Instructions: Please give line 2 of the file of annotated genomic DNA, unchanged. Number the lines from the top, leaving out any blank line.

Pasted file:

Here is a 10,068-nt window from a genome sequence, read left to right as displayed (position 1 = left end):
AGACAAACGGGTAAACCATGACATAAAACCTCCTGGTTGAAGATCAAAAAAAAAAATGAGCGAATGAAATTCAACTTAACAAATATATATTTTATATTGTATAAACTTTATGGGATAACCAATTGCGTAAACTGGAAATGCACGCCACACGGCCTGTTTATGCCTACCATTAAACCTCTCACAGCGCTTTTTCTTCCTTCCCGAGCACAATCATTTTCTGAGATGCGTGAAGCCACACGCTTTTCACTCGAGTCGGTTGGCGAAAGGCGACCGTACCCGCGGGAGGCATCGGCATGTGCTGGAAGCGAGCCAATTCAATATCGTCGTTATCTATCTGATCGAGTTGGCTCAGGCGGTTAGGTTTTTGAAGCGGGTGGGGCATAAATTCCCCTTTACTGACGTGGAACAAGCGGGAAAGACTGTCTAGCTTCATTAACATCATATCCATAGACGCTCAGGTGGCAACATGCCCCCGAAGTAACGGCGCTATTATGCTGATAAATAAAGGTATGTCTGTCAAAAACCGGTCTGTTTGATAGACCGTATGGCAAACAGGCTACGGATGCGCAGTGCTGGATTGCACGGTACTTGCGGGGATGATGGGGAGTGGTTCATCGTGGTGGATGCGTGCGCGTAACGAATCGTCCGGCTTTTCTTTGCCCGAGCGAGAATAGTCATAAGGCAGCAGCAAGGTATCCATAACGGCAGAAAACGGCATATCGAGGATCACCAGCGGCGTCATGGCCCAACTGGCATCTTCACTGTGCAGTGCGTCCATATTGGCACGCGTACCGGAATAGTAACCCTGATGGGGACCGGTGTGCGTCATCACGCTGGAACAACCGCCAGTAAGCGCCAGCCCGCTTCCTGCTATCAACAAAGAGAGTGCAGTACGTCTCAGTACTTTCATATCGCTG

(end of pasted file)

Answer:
AGACAAACGGGTAAACCATGACATAAAACCTCCTGGTTGAAGATCAAAAAAAAAAATGAGCGAATGAAATTCAACTTAACAAATATATATTTTATATTGTATAAACTTTATGGGATAACCAATTGCGTAAACTGGAAATGCACGCCACACGGCCTGTTTATGCCTACCATTAAACCTCTCACAGCGCTTTTTCTTCCTTCCCGAGCACAATCATTTTCTGAGATGCGTGAAGCCACACGCTTTTCACTCGAGTCGGTTGGCGAAAGGCGACCGTACCCGCGGGAGGCATCGGCATGTGCTGGAAGCGAGCCAATTCAATATCGTCGTTATCTATCTGATCGAGTTGGCTCAGGCGGTTAGGTTTTTGAAGCGGGTGGGGCATAAATTCCCCTTTACTGACGTGGAACAAGCGGGAAAGACTGTCTAGCTTCATTAACATCATATCCATAGACGCTCAGGTGGCAACATGCCCCCGAAGTAACGGCGCTATTATGCTGATAAATAAAGGTATGTCTGTCAAAAACCGGTCTGTTTGATAGACCGTATGGCAAACAGGCTACGGATGCGCAGTGCTGGATTGCACGGTACTTGCGGGGATGATGGGGAGTGGTTCATCGTGGTGGATGCGTGCGCGTAACGAATCGTCCGGCTTTTCTTTGCCCGAGCGAGAATAGTCATAAGGCAGCAGCAAGGTATCCATAACGGCAGAAAACGGCATATCGAGGATCACCAGCGGCGTCATGGCCCAACTGGCATCTTCACTGTGCAGTGCGTCCATATTGGCACGCGTACCGGAATAGTAACCCTGATGGGGACCGGTGTGCGTCATCACGCTGGAACAACCGCCAGTAAGCGCCAGCCCGCTTCCTGCTATCAACAAAGAGAGTGCAGTACGTCTCAGTACTTTCATATCGCTG